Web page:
The remainder of those who constitute what is called society are the "New Rich," or as they are sometimes termed, the "Shoddyites." They constitute the majority of the fashionables, and their influence is felt in every department of domestic life. They are ridiculed by every satirist, yet they increase. Every year makes fresh accessions to their ranks, and their follies and extravagances multiply in proportion. They occupy the majority of the mansions in the fashionable streets, crowd the public thoroughfares and the Park with their costly and showy equipages, and flaunt their wealth so coarsely and offensively in the faces of their neighbors, that many good people have come to believe that riches and vulgarity are inseparable. They make themselves the most conspicuous, and are at once accepted by strangers as the "best society" of the metropolis.

They are almost without exception persons who have risen from the ranks. This is not to their discredit. On the contrary, every American is proud to boast that this is emphatically the land of self-made men, that here it is within the power of any one to rise as high in the social or political scale as his abilities will carry him. The persons to whom we refer, however, affect to despise this. They take no pride in the institutions which have been so beneficial to them, but look down with supreme disdain upon those who are working their way up. They are ashamed of their origin, and you cannot offend one of them more than to hint that you knew him a few years ago as a mechanic or a shopkeeper.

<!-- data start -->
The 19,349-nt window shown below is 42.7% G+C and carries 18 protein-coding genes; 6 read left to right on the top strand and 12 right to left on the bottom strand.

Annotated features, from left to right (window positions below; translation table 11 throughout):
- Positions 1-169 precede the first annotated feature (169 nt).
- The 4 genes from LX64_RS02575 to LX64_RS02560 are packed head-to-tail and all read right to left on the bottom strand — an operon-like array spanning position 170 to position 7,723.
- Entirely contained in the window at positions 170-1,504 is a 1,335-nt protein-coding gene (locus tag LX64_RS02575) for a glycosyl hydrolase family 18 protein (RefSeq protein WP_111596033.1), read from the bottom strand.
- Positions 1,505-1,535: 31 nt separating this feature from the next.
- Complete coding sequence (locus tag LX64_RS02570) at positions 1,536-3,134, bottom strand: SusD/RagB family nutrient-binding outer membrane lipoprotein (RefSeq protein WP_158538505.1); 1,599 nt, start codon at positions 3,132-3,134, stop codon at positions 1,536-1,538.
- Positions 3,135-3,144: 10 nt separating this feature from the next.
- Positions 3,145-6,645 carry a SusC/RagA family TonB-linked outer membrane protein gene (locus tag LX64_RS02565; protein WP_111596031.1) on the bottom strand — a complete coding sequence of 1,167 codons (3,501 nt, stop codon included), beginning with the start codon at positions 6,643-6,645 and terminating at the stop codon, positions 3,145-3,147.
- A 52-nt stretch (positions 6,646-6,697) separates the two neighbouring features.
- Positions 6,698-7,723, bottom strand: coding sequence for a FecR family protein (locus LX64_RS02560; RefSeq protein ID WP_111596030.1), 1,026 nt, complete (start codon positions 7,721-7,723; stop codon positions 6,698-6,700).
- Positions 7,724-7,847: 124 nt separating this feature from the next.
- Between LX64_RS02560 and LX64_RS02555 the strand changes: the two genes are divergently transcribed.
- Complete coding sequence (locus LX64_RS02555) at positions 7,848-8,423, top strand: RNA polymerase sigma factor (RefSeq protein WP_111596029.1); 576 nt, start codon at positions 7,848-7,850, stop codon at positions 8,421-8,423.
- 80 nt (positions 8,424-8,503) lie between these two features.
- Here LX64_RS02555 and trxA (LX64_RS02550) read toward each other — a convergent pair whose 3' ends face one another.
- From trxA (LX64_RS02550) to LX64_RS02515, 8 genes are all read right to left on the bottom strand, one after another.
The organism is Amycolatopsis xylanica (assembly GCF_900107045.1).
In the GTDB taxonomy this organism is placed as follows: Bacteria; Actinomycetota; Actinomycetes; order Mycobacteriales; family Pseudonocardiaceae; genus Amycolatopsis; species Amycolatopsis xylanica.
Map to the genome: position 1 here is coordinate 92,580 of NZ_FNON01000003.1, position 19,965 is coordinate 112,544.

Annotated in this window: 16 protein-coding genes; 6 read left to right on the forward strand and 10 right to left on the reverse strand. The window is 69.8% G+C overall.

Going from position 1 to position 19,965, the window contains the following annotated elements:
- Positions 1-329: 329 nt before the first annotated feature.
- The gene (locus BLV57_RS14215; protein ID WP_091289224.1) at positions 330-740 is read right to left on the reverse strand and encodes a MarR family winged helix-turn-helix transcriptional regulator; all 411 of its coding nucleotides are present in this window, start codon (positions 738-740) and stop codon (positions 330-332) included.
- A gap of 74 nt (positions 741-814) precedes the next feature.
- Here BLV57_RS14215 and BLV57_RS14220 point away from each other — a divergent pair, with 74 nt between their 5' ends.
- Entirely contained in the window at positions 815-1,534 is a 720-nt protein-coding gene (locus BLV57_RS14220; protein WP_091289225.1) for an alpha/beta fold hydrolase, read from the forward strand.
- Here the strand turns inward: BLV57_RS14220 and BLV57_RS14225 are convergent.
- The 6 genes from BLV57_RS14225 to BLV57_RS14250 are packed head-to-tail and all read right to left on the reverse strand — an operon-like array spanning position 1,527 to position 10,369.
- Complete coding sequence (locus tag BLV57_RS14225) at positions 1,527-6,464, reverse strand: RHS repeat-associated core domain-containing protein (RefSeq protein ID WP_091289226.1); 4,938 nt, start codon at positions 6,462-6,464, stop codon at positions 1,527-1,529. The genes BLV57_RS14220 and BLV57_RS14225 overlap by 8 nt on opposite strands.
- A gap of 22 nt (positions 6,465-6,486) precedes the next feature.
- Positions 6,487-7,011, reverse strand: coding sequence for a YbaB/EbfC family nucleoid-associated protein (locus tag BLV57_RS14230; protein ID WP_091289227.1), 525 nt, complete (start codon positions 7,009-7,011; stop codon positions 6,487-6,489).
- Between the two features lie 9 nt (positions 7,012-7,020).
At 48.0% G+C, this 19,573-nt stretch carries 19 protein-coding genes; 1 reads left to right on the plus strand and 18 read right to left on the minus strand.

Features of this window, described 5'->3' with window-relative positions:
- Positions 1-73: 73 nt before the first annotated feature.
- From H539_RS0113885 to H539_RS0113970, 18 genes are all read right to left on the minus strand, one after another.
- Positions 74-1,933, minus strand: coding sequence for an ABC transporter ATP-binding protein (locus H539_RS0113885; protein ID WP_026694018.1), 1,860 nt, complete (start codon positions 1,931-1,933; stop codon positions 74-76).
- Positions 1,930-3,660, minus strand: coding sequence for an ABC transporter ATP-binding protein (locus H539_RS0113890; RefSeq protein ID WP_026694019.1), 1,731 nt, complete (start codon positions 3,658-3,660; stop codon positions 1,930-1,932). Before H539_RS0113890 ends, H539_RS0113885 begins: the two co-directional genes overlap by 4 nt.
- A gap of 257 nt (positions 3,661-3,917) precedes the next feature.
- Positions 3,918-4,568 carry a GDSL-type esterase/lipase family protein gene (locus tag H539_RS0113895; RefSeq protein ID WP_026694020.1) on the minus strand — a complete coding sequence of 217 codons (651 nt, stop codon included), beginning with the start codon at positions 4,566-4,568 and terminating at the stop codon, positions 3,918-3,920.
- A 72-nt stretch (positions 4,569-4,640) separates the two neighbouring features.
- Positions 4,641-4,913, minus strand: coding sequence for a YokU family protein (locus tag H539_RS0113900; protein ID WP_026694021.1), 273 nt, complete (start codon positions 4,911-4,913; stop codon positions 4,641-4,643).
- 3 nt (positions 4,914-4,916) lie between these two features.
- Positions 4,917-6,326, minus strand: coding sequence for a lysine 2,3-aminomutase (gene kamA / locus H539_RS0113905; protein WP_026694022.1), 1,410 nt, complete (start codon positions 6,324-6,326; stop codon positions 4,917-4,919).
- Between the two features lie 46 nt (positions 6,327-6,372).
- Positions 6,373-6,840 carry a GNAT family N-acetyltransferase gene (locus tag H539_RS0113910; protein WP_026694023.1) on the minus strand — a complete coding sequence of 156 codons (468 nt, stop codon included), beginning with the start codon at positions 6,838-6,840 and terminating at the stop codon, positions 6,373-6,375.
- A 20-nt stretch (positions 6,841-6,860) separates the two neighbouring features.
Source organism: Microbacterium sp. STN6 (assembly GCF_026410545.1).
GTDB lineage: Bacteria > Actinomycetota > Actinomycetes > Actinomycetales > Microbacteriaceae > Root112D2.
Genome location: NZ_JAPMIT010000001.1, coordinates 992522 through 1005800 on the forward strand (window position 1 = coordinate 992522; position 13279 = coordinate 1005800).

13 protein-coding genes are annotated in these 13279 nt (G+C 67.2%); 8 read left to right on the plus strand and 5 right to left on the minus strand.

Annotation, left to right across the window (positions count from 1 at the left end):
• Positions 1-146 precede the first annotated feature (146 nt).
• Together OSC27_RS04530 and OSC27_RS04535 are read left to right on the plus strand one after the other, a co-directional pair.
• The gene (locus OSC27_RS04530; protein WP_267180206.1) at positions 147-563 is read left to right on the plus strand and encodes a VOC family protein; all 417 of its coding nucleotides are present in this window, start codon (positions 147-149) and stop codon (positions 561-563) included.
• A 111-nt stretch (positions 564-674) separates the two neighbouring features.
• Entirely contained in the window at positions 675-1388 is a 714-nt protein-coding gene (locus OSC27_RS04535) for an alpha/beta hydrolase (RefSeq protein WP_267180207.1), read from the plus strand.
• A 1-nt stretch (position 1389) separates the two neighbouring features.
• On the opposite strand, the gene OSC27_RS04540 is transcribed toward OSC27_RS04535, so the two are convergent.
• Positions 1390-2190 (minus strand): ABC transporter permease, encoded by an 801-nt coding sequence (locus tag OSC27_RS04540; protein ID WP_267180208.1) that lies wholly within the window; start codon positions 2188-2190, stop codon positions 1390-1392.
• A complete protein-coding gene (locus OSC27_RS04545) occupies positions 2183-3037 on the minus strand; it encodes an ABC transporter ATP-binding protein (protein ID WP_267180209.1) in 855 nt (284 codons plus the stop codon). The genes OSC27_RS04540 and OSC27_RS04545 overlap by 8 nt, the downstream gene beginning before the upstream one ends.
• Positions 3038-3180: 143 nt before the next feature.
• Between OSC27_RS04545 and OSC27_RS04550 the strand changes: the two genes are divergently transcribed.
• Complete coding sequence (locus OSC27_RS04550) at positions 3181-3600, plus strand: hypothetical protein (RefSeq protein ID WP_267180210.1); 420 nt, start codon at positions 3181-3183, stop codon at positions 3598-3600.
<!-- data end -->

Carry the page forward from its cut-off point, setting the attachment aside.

Some of the "fashionables" appear very unexpectedly before the world. But a short while ago a family may have been living in the humbler quarter of the city, or even in a tenement house. A sudden fortunate speculation on the part of the husband, or father, may have brought them enormous wealth in the course of a few days. A change is instantly made from the humble abode to a mansion on Fifth or Madison avenue. The newly acquired wealth is liberally expended in "fitting up," and the lucky possessors of it boldly burst upon the world of fashion as stars of the first magnitude. They are courted by all the newly rich, and invitations to the houses of other "stars" are showered upon them. They may be rude, ignorant, uncouth in manner, but they have wealth, and that is all that is required. They are lucky indeed, if they hold their positions long. A few manage to retain the wealth which comes to them thus suddenly, but as a rule those who are simply lucky at the outset, find Dame Fortune a very capricious goddess, and at the next turn of her wheel pass off the stage to make room for others who are soon to share the same fate.